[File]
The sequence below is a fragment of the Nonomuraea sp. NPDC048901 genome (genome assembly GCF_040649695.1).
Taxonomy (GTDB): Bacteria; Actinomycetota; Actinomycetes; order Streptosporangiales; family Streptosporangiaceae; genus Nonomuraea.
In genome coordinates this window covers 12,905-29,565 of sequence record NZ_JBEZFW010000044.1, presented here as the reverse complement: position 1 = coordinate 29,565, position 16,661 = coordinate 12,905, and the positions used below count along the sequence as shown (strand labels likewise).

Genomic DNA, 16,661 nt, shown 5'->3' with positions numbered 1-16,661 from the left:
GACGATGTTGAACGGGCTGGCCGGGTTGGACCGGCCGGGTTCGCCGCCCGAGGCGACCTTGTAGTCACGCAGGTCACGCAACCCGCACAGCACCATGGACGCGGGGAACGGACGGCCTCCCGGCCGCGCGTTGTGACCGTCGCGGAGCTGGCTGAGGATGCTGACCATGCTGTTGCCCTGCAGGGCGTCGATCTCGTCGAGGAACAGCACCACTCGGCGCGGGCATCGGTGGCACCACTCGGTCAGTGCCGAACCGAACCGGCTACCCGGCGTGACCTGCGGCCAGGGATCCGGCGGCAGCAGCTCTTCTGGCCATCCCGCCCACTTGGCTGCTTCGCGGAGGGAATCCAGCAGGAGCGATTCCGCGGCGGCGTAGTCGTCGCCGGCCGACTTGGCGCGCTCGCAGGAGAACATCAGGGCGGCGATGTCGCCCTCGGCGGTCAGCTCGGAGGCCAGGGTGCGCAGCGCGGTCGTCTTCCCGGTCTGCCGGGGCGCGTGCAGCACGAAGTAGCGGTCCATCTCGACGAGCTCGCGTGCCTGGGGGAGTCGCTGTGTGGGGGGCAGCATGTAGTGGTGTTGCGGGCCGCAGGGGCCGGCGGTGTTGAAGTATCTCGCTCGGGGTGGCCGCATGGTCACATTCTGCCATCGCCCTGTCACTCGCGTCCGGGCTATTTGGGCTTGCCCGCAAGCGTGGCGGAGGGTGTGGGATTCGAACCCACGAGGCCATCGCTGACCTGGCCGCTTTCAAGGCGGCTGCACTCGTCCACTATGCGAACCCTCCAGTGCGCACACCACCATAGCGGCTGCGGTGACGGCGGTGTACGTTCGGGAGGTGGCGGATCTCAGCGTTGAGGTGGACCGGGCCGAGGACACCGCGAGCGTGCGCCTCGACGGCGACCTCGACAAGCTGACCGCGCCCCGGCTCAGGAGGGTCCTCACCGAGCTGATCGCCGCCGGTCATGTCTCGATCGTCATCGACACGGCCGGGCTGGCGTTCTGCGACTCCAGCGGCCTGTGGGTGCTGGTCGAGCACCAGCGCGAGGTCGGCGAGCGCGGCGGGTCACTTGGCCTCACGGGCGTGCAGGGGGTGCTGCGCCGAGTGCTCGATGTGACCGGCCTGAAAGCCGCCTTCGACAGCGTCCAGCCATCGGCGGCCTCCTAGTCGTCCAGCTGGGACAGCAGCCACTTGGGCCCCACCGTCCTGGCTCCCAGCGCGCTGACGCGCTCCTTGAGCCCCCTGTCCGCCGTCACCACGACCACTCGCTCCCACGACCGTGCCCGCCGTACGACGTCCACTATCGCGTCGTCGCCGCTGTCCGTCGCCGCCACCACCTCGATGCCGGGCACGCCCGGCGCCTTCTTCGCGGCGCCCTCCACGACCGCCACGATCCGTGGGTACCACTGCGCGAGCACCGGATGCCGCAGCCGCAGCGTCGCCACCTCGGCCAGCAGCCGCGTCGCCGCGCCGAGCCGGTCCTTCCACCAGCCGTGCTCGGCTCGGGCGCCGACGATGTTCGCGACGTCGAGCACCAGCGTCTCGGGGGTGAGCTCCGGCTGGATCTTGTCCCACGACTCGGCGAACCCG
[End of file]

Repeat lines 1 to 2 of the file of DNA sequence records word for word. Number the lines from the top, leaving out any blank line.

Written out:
The sequence below is a fragment of the Nonomuraea sp. NPDC048901 genome (genome assembly GCF_040649695.1).
Taxonomy (GTDB): Bacteria; Actinomycetota; Actinomycetes; order Streptosporangiales; family Streptosporangiaceae; genus Nonomuraea.